If there is one aspect that makes us worry the most for our clients it is the concept of nursing home poverty. It is a rather common worry of our clients that the assets that they spent a life time to accumulate will be reduced to $0 due to nursing home expenses. In addition, most of our clients that spend the time reading our books and free legal reports understand that when they die, the state has estate recovery rights, and can force the sale of their home after they die so that the state can be reimbursed for all the expenses that were paid out while they were in the nursing home and accepting Medicaid benefits. Therefore, a common question that our clients have include at what time is the appropriate time to set up an irrevocable Medicaid trust?
Unfortunately, this can be a somewhat difficult question to answer. The rules of Medicaid allow an individual to own a home, a vehicle, and a prepaid funeral, plus no more than $2,000 worth of other assets and still qualify for Medicaid assistance. However, the Medicaid rules also allow for people to still qualify for Medicaid by setting up an irrevocable Medicaid trust and funding the trust with all of their assets at least five years before he or she expects to go into a nursing home. However, the trust must be irrevocable and you will not be allowed to remove any of the trust assets out of the trust and put them back into your own name.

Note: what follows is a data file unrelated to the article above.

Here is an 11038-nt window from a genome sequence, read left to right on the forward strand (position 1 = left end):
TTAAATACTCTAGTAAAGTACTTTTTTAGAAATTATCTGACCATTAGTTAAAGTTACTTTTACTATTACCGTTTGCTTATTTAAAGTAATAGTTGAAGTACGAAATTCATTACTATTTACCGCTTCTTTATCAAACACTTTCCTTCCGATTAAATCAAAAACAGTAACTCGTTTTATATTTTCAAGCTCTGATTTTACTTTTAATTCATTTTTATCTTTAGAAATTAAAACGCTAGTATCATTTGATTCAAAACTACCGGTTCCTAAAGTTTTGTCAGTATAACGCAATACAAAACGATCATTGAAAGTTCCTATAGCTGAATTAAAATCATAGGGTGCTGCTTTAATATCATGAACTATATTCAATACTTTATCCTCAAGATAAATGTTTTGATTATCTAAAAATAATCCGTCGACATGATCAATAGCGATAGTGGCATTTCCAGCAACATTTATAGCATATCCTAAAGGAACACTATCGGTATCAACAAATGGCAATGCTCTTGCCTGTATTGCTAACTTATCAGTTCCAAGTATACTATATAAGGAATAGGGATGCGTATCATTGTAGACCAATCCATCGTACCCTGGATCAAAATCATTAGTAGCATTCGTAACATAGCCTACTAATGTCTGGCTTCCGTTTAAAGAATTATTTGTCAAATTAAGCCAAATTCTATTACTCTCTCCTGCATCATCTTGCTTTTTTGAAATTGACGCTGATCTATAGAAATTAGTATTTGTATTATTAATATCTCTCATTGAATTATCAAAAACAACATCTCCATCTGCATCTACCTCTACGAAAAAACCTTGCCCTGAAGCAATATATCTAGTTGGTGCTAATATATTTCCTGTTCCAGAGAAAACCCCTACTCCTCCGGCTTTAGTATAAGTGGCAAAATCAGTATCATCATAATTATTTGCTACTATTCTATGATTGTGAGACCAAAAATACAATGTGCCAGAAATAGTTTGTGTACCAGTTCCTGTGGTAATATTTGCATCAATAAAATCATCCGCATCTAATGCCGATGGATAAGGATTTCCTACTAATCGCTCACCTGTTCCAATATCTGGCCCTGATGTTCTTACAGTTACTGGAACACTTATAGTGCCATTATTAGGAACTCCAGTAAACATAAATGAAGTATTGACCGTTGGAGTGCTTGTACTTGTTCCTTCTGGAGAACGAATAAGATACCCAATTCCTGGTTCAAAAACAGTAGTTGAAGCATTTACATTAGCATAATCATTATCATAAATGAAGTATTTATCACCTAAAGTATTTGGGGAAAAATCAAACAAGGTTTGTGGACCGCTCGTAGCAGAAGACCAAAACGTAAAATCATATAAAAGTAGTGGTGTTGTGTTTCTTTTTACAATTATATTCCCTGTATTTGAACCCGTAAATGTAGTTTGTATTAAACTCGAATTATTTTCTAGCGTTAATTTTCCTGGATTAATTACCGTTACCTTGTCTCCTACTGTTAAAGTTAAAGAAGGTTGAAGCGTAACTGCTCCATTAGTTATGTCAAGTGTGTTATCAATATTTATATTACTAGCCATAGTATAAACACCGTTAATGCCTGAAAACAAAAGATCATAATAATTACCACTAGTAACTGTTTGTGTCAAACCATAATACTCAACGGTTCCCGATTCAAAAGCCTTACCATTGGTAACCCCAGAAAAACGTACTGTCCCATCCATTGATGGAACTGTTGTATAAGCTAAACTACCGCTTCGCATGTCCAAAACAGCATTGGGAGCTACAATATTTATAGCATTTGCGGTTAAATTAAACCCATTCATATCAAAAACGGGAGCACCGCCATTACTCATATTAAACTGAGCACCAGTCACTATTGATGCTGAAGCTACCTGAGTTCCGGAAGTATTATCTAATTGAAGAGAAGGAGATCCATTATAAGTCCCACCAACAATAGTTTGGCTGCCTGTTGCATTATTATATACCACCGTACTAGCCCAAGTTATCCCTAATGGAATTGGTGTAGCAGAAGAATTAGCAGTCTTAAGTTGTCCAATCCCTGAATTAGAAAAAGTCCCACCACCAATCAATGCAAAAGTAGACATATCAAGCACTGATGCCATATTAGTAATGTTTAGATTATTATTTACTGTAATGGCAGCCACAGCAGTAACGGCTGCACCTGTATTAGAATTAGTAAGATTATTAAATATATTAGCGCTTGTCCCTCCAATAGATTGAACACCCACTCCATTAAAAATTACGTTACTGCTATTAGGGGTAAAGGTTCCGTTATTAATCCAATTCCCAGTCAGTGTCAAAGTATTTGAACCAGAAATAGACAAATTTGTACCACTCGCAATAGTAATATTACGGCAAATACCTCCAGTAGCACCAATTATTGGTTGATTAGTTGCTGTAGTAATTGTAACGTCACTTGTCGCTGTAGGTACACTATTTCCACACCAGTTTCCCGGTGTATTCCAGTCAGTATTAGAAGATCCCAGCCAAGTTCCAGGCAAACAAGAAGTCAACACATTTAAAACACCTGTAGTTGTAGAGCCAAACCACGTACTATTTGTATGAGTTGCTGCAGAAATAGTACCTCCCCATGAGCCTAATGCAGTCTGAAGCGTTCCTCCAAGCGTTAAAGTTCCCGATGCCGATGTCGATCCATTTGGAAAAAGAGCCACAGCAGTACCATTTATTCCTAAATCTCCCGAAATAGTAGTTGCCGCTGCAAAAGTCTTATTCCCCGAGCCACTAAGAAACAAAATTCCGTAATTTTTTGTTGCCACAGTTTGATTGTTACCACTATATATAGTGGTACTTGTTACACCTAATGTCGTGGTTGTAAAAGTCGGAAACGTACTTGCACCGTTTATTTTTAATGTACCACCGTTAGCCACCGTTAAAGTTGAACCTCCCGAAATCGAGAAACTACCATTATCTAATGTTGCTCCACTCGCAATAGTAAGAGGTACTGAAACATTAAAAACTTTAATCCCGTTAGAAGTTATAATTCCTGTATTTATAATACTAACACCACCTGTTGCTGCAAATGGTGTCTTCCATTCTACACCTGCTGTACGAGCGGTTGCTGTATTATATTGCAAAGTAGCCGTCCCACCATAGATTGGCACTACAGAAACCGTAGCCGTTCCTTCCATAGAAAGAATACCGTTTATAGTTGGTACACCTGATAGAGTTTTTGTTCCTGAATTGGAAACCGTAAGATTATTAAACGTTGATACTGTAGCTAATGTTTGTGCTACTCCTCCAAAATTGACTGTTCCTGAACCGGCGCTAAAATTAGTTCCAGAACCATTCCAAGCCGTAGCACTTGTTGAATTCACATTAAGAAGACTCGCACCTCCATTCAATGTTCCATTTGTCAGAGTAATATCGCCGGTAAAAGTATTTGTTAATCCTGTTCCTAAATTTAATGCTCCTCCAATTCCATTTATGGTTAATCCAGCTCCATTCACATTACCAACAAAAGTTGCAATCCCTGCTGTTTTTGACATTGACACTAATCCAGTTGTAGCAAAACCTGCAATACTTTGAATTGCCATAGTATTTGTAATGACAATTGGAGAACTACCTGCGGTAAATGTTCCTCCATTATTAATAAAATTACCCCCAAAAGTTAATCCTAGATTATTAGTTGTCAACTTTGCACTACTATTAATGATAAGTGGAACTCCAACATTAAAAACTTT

Unfortunately, the problem becomes with people not knowing when to set up an Irrevocable Medicaid Trust. However, we have seen all too many times where families set up these trusts way too late and they end up losing most, and many times, all of their assets due to nursing home expenses.
Therefore, we normally advise our clients to begin their Medicaid planning sooner rather than later. In addition, should an individual never enter into a nursing home and not require Medicaid, an Irrevocable Medicaid Trust also provides the benefit of avoiding probate. Therefore, after the individual dies, all of that person’s assets will pass immediately and without delay to the designated beneficiaries in the irrevocable trust without all of the stresses, delays, and tens of thousands of dollars of financial cost required as part of the probate process.If you have questions regarding irrevocable Medicaid trusts and avoiding nursing home poverty, estate planning, estate and inheritance taxes, and avoiding probate nightmares, then I encourage you to attend one of our many free seminars held throughout the greater Nashville area every month. In addition, I encourage you to request one of our many free legal reports that are available on this website.